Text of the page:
NEW DELHI: Eight Lok Sabha constituencies in western Uttar Pradesh, a saffron laboratory of polarisation, is going to polls today with clear battle lines drawn between nationalism harped on by the BJP and rural distress by the grand alliance constituents.
The Congress is seen a clear spoiler in the calculations of the grand alliance, with a cross-section of people dropping enough hints of loosening of old caste affiliations with political parties.
The Modi factor rules the discourse among rural and urban voters.
“Modi’s foreign policy is good,” quipped Satendra Singh Kashyap of Badhout village in Baghpat.
Balakot airstrike, return of Wing Commander Abhinandan Varthaman and Modi’s muscular image are a common refrain in discussions, though farmers’ stress and grievances against incumbent MPs, all from BJP, too, agitate people.
“Farmers face procedural issues in getting their arrears. There’s much anguish against the state government for not fulfilling the promise to clear the cane arrears,” said Praveen Pundeer, a farmer in Kairana.
The BJP had swept the region in 2014. This time, the old caste affiliations seem to matter less.
“Majority of Jats, despite the agrarian distress, are backing the BJP. Non-Yadav OBCs, too, have been affected by polarisation since 2014,” said Harendra Malik, a political observer in Bijnor.
That the region is rooting for a prime ministerial face was reflected by Shiv Kumar Saini, a farmer in Nehrauta, who said local issues could wait; the main concern is to see a strong government at the Centre.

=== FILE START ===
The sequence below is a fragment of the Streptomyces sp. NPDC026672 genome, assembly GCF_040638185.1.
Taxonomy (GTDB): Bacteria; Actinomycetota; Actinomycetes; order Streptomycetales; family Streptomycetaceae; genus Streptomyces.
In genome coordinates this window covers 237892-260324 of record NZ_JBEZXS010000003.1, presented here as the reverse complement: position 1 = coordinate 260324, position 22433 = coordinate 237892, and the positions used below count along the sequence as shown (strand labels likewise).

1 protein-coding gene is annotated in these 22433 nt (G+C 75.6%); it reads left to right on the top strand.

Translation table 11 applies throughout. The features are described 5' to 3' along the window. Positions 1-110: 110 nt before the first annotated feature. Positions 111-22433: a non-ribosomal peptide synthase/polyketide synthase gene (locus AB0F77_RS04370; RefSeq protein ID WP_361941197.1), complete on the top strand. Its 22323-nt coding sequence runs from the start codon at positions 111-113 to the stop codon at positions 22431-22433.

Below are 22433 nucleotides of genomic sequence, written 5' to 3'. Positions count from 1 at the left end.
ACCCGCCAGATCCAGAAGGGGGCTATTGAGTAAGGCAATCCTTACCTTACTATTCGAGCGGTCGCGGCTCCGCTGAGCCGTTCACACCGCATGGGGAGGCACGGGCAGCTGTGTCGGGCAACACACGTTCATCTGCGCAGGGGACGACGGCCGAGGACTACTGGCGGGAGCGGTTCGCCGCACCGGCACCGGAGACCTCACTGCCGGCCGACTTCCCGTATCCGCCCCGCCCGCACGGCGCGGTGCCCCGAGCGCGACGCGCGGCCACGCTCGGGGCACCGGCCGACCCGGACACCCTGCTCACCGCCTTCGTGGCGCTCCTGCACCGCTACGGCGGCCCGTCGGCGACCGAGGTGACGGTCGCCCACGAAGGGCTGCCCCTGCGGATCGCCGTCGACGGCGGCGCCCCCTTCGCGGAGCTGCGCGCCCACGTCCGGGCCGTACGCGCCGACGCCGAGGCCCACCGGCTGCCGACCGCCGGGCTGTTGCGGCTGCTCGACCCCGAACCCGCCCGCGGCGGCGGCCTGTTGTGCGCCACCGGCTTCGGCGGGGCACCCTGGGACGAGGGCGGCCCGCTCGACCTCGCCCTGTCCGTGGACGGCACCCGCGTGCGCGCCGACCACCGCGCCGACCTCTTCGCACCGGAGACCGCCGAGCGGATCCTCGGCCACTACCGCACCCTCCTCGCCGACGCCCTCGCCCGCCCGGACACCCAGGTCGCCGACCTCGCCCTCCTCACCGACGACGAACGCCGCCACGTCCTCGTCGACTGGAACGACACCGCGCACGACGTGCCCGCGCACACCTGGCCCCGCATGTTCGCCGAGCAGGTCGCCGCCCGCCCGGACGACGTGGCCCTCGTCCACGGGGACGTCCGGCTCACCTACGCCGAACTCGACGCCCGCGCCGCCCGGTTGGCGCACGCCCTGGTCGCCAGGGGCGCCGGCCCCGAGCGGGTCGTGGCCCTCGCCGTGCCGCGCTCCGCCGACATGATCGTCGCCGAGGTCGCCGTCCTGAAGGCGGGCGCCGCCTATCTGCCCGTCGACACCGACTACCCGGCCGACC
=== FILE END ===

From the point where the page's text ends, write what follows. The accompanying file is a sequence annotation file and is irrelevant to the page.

“The constituents of the grand alliance fight all the times. What will happen if they come to power? Modi is a credible face,” said Saini.
This view is endorsed by Birendra Singh. Muslims are galvanised in favour of the grand alliance.
“Except for seats where the Congress has put up Muslim candidates, the first choice of minority voters is the SP-BSP-RLD nominees,” said Raquib Qureshi in Muzaffarnagar.
UP discourse turns communal before vote
LUCKNOW: While Mayawati’s vote appeal to Muslims in Deoband on April 7 stirred the communal pot in UP, BJP lapped it up and CM Yogi Adtiyanath took it to the next level with ‘Ali-Bajrangbali’ rhetoric in Meerut. As polling commences today, the discourse in UP has finally turned communal. Political pundits feel Mayawati has given an issue to the BJP on a platter.
The party had kept its narrative focused on nationalism but the grand alliance’s very first rally polarised the debate. “She has been a habitual offender. She had woven her campaign around the Muslim card in Assembly polls and had faced the consequences,” says Prof AK Mishra of Lucknow University.
However, a BSP leader called it a well-thought-out strategy of ‘Behenji’ as the 8 western UP seats going to polls today have 20% Muslim voters.